Bumps in the night (in Tegucigalpa)

Dear readers,

It’s quarter of an hour past midnight, just six days before much of the world exchanges gifts, supposedly to celebrate the birth of the son of God, saviour on Earth. Yet Tegucigalpa doesn’t feel very Holy, nor does the rest of el país, and the Christmas spirit feels lacking, lost in the midst of uncertainty, nerves and resentment flowing around el pueblo. How will Santa get past the burning tyres and military presence? is being asked instead of what one is hopeful of getting for Christmas. (Depends on the plata in one’s pocket, I suppose).

In Miraflores we live mostly in a middle-class bubble, yet we know from the echoing bangs and yelps that we’re not too far from trouble. Sirens of ambulances, or police cars, or military, disturb the peace of night across the capital, swerving to avoid debris of the day’s events littering the streets. You don’t know where they’re going, nor whom or what they’re seeing to. The military helicopters hover low, arousing pets and wailing youth, and anxieties amongst the households, wondering what tomorrow brings. Calls to the streets and road blocks will be met by tear gas and the iron fist of the authorities. Fight with fire gets met with fire, that’s the general rule in this neck of the woods. One can only hope that not too much blood is spilt, and those that choose to protest do it with responsibility, which is not spiralled into violence.

Heated memes, personal messages and queasy threats heaped with questionable truths bellow around the social media and WhatsApp and you’ve no idea of where it comes from. Only someone with an agenda from one side of a political divide, which has split friends and families in two, blaming the other side for the chaos. Yet who started this? A toxic battle for power between the political elite based on popularism, rather than a clear manifesto which let’s el pueblo know what it’s voting for; the same pueblo that both sides claim they care for. But when has a manifesto ever been clear? It’s el pueblo that loses out in the end; not just in Honduras, but all corners of the world. All the while, an even bigger political power, an external one, leers over with particular interest…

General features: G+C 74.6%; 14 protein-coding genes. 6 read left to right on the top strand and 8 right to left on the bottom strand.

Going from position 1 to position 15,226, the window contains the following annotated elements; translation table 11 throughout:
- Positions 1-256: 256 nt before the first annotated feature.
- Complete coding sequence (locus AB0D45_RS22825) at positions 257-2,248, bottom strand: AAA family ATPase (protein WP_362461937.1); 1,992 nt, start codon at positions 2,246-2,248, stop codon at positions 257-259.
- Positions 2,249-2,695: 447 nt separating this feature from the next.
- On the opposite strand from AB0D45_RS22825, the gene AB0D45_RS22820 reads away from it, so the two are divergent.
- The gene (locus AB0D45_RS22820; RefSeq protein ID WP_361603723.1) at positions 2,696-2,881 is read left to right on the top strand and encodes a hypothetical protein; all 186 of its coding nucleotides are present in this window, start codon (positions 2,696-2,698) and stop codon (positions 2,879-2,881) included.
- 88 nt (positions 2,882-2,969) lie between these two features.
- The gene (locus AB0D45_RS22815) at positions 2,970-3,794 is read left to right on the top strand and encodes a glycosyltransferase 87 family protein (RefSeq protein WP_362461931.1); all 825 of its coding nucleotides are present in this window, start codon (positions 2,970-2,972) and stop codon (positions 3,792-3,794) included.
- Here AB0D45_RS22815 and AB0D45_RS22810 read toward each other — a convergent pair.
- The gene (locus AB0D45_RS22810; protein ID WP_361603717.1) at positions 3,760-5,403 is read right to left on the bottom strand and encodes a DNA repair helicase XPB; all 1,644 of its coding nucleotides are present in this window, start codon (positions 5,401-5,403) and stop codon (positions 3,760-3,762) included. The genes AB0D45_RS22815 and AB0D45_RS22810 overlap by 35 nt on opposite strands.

It’s those cannons though…are they cannons? They sound like cannons. Midnight cannons that thud a vibration throughout a section of the city; bumps in the night are from another type of ghoul. Why it’s fired, no one knows. Who it’s fired at, the media might say tomorrow. The feeling of paranoia creeps over. Like when you’re small when images in the dark has the outline of a face, a dog bark or a yelp sounds like a collective roar, echoing from somewhere in the city crawling with soldiers clad in armour. The demons are at play. Somewhere.

It’s now an hour since I started writing, yet it’s a moment when the world’s supposed to be sleeping – or more egotistically, when I’m supposed to be sleeping. A peace torn part at the seams; one that doesn’t characterise the more sweet-natured Catracho spirit.

This is not Honduras’s finest hour. It’s full of bumps in the night.

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About Nicholas Rogers

I am an English journalist/copywriter living in Tegucigalpa, Honduras, and I have been here since 2011. I originally came to work with Casa Alianza, which supports street kids and vulnerable youths. I then stayed on, after meeting Pamela Cruz Lozano, who calls me her adopted Catracho. I work freelance journalism and I have my own translation business. Why did I come here? For the challenge, to open my mind and get out of my comfort zone. I love literature and I've written a book with street kids. I write novels, short stories and poetry, all of which you will find on this blog, as well as a lot of information about Honduras. View all posts by Nicholas Rogers

2 responses to “Bumps in the night (in Tegucigalpa)

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